Liberty Street Economics

« | Main | »

February 23, 2023

A Turning Point in Wage Growth?

The surge in wage growth experienced by the U.S. economy over the past two years is showing some tentative signs of moderation. In this post, we take a closer look at the underlying data by estimating a model designed to isolate the persistent component—or trend—of wage growth. Our central finding is that this trend may have peaked in early 2022, having experienced an earlier rise and subsequent moderation that were broad-based across sectors. We also find that wage growth seems to be moderating more slowly than the trend in services inflation.

Has Wage Growth Started to Moderate?

Our model decomposes wage growth in each sector of the economy into the sum of a persistent component common to all sectors, a persistent component specific to that sector, and some transitory shocks. Through this decomposition, we can assess whether the sharp increase in wage growth experienced by the U.S. economy over the past two years is broad-based or driven by specific sectors. This sectoral approach is motivated by the substantial reallocation of workers across different sectors of the economy triggered by the pandemic, which is likely to have affected aggregate wage growth.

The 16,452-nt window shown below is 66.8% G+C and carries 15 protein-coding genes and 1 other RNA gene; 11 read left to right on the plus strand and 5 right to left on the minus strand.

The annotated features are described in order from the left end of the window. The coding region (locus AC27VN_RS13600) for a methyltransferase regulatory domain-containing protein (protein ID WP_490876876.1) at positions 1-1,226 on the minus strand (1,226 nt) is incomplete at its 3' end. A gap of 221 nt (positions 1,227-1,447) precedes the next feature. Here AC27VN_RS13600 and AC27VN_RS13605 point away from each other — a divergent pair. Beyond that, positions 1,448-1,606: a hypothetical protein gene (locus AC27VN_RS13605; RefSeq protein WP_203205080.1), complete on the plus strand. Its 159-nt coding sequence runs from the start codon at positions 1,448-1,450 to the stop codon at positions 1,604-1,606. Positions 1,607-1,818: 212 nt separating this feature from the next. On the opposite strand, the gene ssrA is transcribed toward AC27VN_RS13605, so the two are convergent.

The model is estimated using monthly data on nominal wages from the Current Population Survey (CPS). Following the well-established approach of the Atlanta Fed Wage Growth Tracker, we define wage growth as the median percent change in the hourly wage of individuals, observed twelve months apart. An attractive feature of this definition is that aggregate wage growth can be readily decomposed by job or demographic characteristics. In this blog post, we break down aggregate changes in nominal wages into seven sectors of the economy.

Extending a model that we recently used to measure the persistence of inflation, we recover the trend in unobserved monthly wage growth from year-over-year wage changes. This technical adjustment accommodates the structure of the CPS data while ensuring that the model is not putting too much weight on past data, which would artificially delay a potential turning point in the trend.

The chart below shows our estimated trend (solid blue line) together with the realized twelve-month wage growth defined as described above (dashed black line). The shaded area around the trend is a 68 percent confidence band that captures the uncertainty associated with the estimate. We highlight two main takeaways.

Wage Growth and Its Persistent Component

Source: Authors’ estimates based on Current Population Survey data.

First, the trend remained stable between 3.2 percent and 3.7 percent between 2016 and 2020. Hence, most fluctuations in observed wage growth over that period, including those in the first part of the pandemic, can be ascribed to transitory shocks. Starting in early 2021, the trend increased markedly, nearly doubling over the course of the year. As such, a large chunk of the wage growth we saw over the course of 2021 appears to be persistent. It is worth stressing once more that the trend extracted by the model is expressed in terms of annualized monthly wage growth, which explains why it leads the actual year-over-year wage growth series in the chart.